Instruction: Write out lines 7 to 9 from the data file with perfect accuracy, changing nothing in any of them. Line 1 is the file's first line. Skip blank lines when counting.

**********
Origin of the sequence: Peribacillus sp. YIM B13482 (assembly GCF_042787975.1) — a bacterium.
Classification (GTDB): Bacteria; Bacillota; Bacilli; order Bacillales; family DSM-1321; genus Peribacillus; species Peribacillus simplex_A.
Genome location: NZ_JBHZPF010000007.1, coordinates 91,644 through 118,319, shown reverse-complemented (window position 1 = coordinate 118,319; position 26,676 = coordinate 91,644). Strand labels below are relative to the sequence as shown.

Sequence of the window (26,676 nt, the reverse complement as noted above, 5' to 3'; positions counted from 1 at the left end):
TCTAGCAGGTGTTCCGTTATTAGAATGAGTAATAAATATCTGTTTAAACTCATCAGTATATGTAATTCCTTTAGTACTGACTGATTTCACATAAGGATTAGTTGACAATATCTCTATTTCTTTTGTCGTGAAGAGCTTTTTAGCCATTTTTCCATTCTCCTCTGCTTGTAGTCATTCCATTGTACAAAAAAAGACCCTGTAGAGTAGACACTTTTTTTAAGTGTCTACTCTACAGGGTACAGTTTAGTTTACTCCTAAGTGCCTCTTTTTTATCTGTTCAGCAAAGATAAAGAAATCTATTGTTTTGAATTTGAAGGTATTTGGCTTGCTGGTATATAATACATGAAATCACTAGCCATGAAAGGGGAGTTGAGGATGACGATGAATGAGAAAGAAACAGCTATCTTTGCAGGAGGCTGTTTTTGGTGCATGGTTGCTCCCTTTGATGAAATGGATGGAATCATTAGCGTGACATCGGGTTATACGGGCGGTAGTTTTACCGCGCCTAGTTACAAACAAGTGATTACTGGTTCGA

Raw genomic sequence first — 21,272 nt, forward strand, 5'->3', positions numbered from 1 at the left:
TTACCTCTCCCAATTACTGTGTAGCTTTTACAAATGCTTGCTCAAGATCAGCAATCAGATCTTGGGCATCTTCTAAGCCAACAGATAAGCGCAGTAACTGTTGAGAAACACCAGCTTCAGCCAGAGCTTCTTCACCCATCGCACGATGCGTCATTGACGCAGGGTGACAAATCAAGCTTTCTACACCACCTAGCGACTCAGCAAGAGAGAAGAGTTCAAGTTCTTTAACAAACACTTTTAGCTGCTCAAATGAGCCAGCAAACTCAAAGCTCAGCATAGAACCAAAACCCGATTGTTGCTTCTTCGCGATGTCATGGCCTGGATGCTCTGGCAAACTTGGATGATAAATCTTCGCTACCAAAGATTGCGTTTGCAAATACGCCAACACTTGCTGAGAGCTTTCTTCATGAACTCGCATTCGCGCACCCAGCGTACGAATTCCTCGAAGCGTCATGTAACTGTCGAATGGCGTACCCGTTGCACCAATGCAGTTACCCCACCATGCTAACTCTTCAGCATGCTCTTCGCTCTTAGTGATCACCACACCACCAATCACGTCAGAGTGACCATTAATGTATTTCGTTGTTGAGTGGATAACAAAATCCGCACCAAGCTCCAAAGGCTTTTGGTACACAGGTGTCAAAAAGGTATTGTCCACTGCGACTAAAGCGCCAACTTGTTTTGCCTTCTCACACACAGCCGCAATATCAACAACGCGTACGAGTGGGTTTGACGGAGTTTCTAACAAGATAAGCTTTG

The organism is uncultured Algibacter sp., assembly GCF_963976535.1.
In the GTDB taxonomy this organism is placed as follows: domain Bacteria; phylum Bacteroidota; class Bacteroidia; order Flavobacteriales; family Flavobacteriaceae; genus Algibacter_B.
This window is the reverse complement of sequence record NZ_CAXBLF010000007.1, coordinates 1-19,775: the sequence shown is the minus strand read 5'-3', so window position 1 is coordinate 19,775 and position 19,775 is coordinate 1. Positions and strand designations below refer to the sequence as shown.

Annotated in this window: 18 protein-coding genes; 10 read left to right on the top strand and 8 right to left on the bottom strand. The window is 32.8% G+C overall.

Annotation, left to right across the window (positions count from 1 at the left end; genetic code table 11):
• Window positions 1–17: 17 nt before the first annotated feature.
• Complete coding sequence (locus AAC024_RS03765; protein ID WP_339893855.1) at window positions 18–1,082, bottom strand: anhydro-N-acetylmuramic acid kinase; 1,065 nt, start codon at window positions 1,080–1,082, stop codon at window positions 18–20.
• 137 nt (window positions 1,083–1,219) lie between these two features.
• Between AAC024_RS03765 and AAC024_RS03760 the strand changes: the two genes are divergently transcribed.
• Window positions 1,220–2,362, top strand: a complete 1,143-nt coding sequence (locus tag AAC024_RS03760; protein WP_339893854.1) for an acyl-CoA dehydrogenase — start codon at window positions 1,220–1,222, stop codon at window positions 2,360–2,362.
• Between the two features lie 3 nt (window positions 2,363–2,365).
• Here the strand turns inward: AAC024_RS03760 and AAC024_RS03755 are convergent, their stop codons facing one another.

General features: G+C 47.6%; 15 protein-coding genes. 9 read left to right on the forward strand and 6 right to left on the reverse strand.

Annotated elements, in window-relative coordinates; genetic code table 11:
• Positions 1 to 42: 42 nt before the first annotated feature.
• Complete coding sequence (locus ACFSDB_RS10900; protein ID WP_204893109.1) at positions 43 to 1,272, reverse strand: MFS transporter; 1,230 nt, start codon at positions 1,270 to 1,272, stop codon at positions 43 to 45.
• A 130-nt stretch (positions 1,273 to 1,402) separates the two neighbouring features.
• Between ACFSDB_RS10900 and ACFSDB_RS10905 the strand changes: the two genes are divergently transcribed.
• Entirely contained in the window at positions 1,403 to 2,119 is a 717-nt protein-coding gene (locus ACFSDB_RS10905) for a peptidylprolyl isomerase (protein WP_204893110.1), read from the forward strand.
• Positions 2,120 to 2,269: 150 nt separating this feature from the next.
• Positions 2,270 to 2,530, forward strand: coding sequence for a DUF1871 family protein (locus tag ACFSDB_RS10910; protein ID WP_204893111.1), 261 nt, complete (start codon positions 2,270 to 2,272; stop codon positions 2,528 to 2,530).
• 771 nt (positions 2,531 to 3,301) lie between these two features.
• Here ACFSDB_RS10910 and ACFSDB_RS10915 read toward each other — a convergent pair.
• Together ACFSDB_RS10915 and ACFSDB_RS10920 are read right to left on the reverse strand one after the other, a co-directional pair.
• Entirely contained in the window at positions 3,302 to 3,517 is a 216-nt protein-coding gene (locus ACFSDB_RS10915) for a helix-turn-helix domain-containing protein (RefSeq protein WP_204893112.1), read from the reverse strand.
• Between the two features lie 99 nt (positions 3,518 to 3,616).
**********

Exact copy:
TTACCTCTCCCAATTACTGTGTAGCTTTTACAAATGCTTGCTCAAGATCAGCAATCAGATCTTGGGCATCTTCTAAGCCAACAGATAAGCGCAGTAACTGTTGAGAAACACCAGCTTCAGCCAGAGCTTCTTCACCCATCGCACGATGCGTCATTGACGCAGGGTGACAAATCAAGCTTTCTACACCACCTAGCGACTCAGCAAGAGAGAAGAGTTCAAGTTCTTTAACAAACACTTTTAGCTGCTCAAATGAGCCAGCAAACTCAAAGCTCAGCATAGAACCAAAACCCGATTGTTGCTTCTTCGCGATGTCATGGCCTGGATGCTCTGGCAAACTTGGATGATAAATCTTCGCTACCAAAGATTGCGTTTGCAAATACGCCAACACTTGCTGAGAGCTTTCTTCATGAACTCGCATTCGCGCACCCAGCGTACGAATTCCTCGAAGCGTCATGTAACTGTCGAATGGCGTACCCGTTGCACCAATGCAGTTACCCCACCATGCTAACTCTTCAGCATGCTCTTCGCTCTTAGTGATCACCACACCACCAATCACGTCAGAGTGACCATTAATGTATTTCGTTGTTGAGTGGATAACAAAATCCGCACCAAGCTCCAAAGGCTTTTGGTACACAGGTGTCAAAAAGGTATTGTCCACTGCGACTAAAGCGCCAACTTGTTTTGCCTTCTCACACACAGCCGCAATATCAACAACGCGTACGAGTGGGTTTGACGGAGTTTCTAACAAGATAAGCTTTG

The organism is uncultured Algibacter sp., assembly GCF_963976535.1.
In the GTDB taxonomy this organism is placed as follows: domain Bacteria; phylum Bacteroidota; class Bacteroidia; order Flavobacteriales; family Flavobacteriaceae; genus Algibacter_B.